Over decades Machado rediscovered every inch of the Emigrant trail and posted signs along it. But his greatest find may be the postpiles.

They were formed 13 million years ago, 10 million years before the Sierra peaks themselves were born. Amid cataclysmic upheavals, molten rock called diabase spewed through volcanic fissures, was covered in ash and cooled gradually, forming four, five, and six-sided pillars

Later, the rust-colored columns were raised with the Sierra Nevada and exposed by erosion. Giant ice-age glaciers ground over their heads, but they were protected by two arms of Granite Mountain. When Devil's Postpile was formed 100,000 years ago, they were already ancient.

For years Machado told no one of his find, not wanting a natural wonder to become touristed and spoiled. When he did tell, area residents scoffed. Six-sided rock pillars? Heard about Bigfoot? Rangers repeatedly failed to find them. Stocktonians Roger and Katherine Blaine did. The Blaines, also longtime Silver Lake campers, stumbled onto the postpiles in 1990. They met Machado at Silver Lake the next year, when he was 82, ailing and living in a Stockton trailer park.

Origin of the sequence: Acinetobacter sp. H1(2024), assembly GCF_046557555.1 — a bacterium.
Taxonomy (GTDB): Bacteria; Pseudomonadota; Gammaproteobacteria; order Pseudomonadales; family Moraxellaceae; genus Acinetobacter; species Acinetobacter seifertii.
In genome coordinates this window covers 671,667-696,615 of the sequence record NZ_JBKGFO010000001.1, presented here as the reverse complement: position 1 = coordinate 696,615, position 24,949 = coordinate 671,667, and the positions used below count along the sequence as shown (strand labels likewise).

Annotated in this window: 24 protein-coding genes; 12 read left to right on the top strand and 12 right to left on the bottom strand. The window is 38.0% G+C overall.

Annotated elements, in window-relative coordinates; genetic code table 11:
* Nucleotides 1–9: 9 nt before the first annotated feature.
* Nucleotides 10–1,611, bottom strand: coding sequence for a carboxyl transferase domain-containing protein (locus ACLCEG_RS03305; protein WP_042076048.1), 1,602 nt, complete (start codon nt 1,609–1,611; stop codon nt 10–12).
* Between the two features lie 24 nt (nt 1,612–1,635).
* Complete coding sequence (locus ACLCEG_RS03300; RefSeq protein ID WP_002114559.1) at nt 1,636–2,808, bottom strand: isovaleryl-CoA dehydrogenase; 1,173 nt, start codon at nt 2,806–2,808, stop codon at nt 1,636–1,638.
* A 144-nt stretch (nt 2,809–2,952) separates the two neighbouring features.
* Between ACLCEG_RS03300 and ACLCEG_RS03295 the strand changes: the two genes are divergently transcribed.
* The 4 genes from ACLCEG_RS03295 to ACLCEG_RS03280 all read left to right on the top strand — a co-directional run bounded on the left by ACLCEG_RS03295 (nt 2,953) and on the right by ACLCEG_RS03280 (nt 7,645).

"That guy was practically in tears because somebody finally believed him," Roger Blaine recalled.

Machado died in 1992. Blaine led Silver Lake residents in petitioning the government to name the rocks after Machado. Using rock markers, the Blaines also marked a sketchy trail to the postpiles.

Recently, the government approved Blaine's request.

Beginning with the next printing of the United States Geological Survey topographical maps, the rocks will be known by the name Machado Postpiles, forever linked to the gruff Stockton naturalist who treasured them.

(Webmaster's note: This was orginally published in the Record, Sunday, September 28, 1997. Used with permission. Thanks Mike.)